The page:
Workers who handled asbestos materials were likely exposed, but any other people working in the vicinity could have inhaled asbestos fibers.
Occupations That Used GE Asbestos Products
Other industry workers who used GE products were also put at risk of exposure and subsequent illness. These include:
- Power plant workers
- Shipyard workers
- Construction workers
- Demolition workers
- Maintenance workers
- Machine operators
- U.S. Navy veterans
Secondhand Asbestos Exposure
Families of former GE workers and those in other industries have also suffered asbestos exposure. Many workers brought asbestos fibers home on contaminated clothing before they understood the risks of exposure.
This affected families, many of whom suffered secondhand exposure and some of whom got sick later with mesothelioma.
Homeowner Exposure to GE Asbestos Scraps
CBC News and the Toronto Star uncovered evidence that GE sold scrap asbestos materials to workers at a Peterborough, Ontario plant from the 1940s through the 1970s.
Those workers took the asbestos materials to use in their homes, not knowing the risks. GE denies it sold the asbestos scraps but has also been quietly abating homes for residents in the area.
Asbestos Lawsuits Against GE
Many workers in those risky environments later became sick. Many filed asbestos lawsuits against GE, seeking compensation for medical bills, pain and suffering, and shortened lives. GE’s size and profits have helped it survive these expensive lawsuits and avoid bankruptcy.
- In one lawsuit, Arthur Montgomery, a former Port Everglades Power Plant worker, sued GE over asbestos exposure. Montgomery worked with GE turbines and claimed he was exposed to asbestos as a result. He carried asbestos fibers home on his clothes, unknowingly exposing his wife. Montgomery’s wife died from mesothelioma shortly after he filed the suit. Asbestos exposure and damage go beyond those who worked directly with asbestos.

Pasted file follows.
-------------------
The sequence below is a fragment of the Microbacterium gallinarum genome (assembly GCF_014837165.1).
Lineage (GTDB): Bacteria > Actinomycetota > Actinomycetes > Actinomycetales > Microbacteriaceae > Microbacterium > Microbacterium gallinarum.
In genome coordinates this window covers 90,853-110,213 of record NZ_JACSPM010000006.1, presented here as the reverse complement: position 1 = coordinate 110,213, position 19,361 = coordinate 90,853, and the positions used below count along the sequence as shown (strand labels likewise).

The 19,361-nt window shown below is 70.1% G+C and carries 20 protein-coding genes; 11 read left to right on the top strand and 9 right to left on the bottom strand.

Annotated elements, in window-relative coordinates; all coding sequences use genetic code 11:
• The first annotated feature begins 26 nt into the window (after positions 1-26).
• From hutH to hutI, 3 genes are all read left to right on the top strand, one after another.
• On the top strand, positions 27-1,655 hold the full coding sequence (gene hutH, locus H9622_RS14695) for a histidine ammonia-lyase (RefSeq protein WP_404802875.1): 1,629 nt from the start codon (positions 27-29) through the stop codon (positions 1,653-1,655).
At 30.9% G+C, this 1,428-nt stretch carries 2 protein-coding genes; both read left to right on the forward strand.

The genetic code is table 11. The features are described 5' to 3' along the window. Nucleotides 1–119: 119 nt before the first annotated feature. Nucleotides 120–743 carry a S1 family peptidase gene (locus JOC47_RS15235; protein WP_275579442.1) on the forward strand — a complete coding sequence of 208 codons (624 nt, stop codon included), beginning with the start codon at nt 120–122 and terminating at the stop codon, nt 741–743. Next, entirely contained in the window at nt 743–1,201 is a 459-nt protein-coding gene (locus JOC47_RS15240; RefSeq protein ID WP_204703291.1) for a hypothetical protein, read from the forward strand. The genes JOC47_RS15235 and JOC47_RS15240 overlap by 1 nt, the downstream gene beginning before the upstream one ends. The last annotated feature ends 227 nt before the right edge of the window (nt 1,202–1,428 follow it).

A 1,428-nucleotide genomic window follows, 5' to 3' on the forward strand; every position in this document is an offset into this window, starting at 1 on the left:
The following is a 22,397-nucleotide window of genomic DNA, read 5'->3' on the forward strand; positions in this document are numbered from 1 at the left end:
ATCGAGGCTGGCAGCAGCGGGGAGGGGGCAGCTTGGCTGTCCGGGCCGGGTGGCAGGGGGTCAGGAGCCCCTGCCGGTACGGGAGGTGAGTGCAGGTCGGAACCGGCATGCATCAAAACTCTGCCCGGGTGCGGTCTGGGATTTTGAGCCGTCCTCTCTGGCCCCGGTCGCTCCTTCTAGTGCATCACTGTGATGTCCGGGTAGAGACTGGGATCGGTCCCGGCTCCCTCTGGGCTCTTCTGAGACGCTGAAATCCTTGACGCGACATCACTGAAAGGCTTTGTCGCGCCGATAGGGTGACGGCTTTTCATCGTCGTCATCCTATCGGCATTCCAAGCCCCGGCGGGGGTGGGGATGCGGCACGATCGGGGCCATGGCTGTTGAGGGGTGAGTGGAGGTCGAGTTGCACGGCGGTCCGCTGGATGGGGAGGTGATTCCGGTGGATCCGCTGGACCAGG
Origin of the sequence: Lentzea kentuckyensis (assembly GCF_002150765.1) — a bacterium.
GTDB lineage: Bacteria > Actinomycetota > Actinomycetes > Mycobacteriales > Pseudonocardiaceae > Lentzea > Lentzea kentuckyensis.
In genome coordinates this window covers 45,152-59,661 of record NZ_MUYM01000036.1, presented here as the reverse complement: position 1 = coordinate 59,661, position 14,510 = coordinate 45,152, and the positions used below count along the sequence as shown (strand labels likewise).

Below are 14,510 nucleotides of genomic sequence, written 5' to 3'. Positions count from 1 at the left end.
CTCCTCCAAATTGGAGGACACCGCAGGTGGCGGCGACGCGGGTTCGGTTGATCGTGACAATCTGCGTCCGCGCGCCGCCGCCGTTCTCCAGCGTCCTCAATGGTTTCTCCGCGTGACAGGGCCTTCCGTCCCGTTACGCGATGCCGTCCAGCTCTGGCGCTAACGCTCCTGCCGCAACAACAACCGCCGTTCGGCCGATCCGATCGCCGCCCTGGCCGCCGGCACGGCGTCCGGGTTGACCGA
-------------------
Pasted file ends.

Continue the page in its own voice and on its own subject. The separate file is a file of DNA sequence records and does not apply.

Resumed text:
- In another secondhand asbestos exposure lawsuit, Lynda Berry received a jury award of $2.25 million after settling with GE. Berry developed mesothelioma as a result of her husband bringing asbestos fibers home from his paper mill job.
- Shipyard workers and sailors, including U.S. Navy personnel, were among those most at risk of asbestos exposure. In 2007, a former sailor claimed the company failed to warn him that the GE products they used contained asbestos and sued the company. This sailor died of mesothelioma. However, GE never admitted fault for his illness and death.
- In 2001, Howard Plumb received a damages award of $1.47 million from General Electric. The case was decided in a New York Supreme Court Appellate Court. Plumb worked with GE electrical cables with asbestos in the 1940s and was diagnosed with mesothelioma in 2000.
What to Do if You Were Exposed to GE Asbestos Products.
GE continues to face lawsuits because of the harm that exposure caused for workers and their loved ones. If you or a family member has mesothelioma and you worked with GE products, contact an asbestos attorney.
An experienced lawyer will review your case for free. They can determine which companies were responsible for your exposure. There are often multiple companies that can be held liable.
You might be eligible to file a lawsuit against GE and other companies, but act quickly. There is a statute of limitations in each state that puts a time limit on legal action.Get Your FREE Mesothelioma Packet
Page Written by Mary Ellen Ellis
Mary Ellen Ellis has been the head writer for Mesothelioma.net since 2016. With hundreds of mesothelioma and asbestos articles to her credit, she is one of the most experienced writers on these topics. Her degrees and background in science and education help her explain complicated medical topics for a wider audience. Mary Ellen takes pride in providing her readers with the critical information they need following a diagnosis of an asbestos-related illness.
Page Edited by Patient Advocate Dave Foster
Dave has been a mesothelioma Patient Advocate for over 10 years. He consistently attends all major national and international mesothelioma meetings. In doing so, he is able to stay on top of the latest treatments, clinical trials, and research results. He also personally meets with mesothelioma patients and their families and connects them with the best medical specialists and legal representatives available.